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Recently, Datta et al. proposed that hepatitis B virus (HBV) invariably infects peripheral blood lymphocytes (PBLs) and that the HBV sequences obtained from PBLs differ from those recovered from the serum due to major differences in humoral immune pressure (2). The basis for their conclusion was a high prevalence of a mutation at G145R in the HBV of the PBL compartment, which was not found in sera. We believe that these data result from contamination of the PBL sequences.
Learn et al. proposed guidelines for protecting the integrity of the HIV sequence databases (4). They suggested examining a distance matrix for “high levels of unexpected similarity” that would raise suspicion for contamination.
A BLAST search including sequences from the Datta et al. paper confirmed identity of a number of the PBL sequences but also identified another identical sequence (GenBank accession number DQ084757). Interestingly, that sequence was published in 2006 from the same investigators (1) and was designated X2. The X2 sequence is identical to many of their PBL sequences in the current report, including PB06, PB16, PB24, PB30, PB35, PB38, PB39, PB43, PB45, PB47, and PB54 (Fig. (Fig.1).1). Only mixed bases separate X2 from other PBL sequences, including PB02, PB33, PB41, PB61, PB62, and PB76, indicating that these also most likely contain X2. A single nucleotide change separates X2 from PB17 and PB26, as well as a second cluster involving Y3 and PB07, which, in turn, are only one mixed base different from PB19 and PB32. Furthermore, the G145R mutation, which they attribute to shared immune escape in the PBL compartment, was also found in several sequences from the 2006 paper, including X2 and Y3 (which were, according to Table 1 in the 2006 publication, obtained from siblings). The variability seen in Fig. Fig.11 of that publication also refutes the hypothesis that constraints on HBV evolution at the studied locus explain the homogeneity of their sequences.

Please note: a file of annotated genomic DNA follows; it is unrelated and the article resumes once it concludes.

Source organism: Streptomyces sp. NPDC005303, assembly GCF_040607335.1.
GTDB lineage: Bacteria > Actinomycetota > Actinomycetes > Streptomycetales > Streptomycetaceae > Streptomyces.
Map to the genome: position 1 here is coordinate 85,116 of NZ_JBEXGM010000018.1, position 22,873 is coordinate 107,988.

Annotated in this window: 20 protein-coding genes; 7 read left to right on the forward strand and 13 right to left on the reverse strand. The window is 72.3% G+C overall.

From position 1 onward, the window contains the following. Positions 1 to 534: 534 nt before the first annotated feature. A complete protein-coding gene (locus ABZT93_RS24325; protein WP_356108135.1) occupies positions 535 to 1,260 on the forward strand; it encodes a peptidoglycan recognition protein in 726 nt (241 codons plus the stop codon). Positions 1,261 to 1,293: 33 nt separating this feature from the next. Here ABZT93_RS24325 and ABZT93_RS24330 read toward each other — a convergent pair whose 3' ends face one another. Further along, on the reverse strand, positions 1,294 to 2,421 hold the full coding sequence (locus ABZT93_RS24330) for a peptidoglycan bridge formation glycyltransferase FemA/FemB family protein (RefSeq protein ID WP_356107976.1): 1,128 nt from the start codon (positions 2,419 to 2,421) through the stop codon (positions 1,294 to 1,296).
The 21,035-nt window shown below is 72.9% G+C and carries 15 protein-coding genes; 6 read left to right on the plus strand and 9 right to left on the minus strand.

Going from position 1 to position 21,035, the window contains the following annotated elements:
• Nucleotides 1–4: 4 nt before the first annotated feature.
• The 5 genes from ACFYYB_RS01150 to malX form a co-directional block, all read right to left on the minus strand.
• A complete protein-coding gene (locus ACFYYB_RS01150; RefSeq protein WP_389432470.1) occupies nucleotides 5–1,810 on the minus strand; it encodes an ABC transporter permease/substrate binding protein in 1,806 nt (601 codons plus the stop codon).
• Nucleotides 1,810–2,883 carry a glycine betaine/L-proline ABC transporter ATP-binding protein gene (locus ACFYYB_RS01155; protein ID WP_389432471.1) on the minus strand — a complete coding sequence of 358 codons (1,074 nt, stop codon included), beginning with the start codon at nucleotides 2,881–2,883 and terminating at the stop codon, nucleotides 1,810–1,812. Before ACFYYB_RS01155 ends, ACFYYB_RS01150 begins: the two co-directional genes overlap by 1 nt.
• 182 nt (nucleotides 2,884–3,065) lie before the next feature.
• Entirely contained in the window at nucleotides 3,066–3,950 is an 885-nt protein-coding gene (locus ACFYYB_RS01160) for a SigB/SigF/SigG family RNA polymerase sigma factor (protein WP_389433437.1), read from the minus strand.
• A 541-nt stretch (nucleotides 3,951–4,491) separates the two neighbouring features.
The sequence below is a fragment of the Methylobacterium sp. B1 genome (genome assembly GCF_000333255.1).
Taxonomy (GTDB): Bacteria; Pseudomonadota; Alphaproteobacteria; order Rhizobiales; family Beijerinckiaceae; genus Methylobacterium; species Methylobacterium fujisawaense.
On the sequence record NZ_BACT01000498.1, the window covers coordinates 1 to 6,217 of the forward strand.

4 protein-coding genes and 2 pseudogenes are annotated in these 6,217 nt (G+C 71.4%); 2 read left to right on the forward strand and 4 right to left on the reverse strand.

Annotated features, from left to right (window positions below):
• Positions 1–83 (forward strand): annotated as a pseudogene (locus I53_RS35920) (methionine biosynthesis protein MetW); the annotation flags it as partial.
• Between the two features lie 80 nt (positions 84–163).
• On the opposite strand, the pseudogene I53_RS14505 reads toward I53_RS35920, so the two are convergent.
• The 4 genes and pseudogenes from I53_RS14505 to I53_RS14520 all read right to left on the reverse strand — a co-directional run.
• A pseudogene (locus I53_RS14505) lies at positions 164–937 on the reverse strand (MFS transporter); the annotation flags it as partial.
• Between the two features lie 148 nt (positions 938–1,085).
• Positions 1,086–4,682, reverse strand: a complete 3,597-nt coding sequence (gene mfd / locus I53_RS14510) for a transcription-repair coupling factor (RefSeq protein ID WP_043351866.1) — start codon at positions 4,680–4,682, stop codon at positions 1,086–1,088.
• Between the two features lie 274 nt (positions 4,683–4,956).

Their data seem biologically implausible since they indicate that the HBV in the serum and that in the PBL had different genotypes. For this to occur, one would have to hypothesize that the subjects were infected with two different genotypes but that only one of the genotypes was able to enter PBLs and subsequently disappeared from the circulating quasispecies.
We raise these concerns because we strongly believe that inferences about HBV biology, and the integrity of the HBV database, need to be protected from sequences generated through contamination. Though the authors state that “the possible cross-contamination between samples or reagents was ruled out by including appropriate controls during all of the experimental steps and aptly following the PCR recommendations of Kwok and Higuchi” (3), simply applying these precautions does not always prevent contamination. The HBV community needs to remain vigilant for sequences generated by contamination; this goal would be served by following the principles proposed by Learn et al. (4). Unexpected homogeneity is strongly indicative of tight epidemiological linkage or contamination. In the case of the paper by Datta et al., only the latter seems plausible.
Michalak et al. have already established that hepadnaviruses are strongly lymphotropic and that lifelong occult persistence is inevitable in hepadnaviral infections (19). However, genetic variability data of lymphocyte-associated hepatitis B virus (HBV) was lacking, and this is what we studied.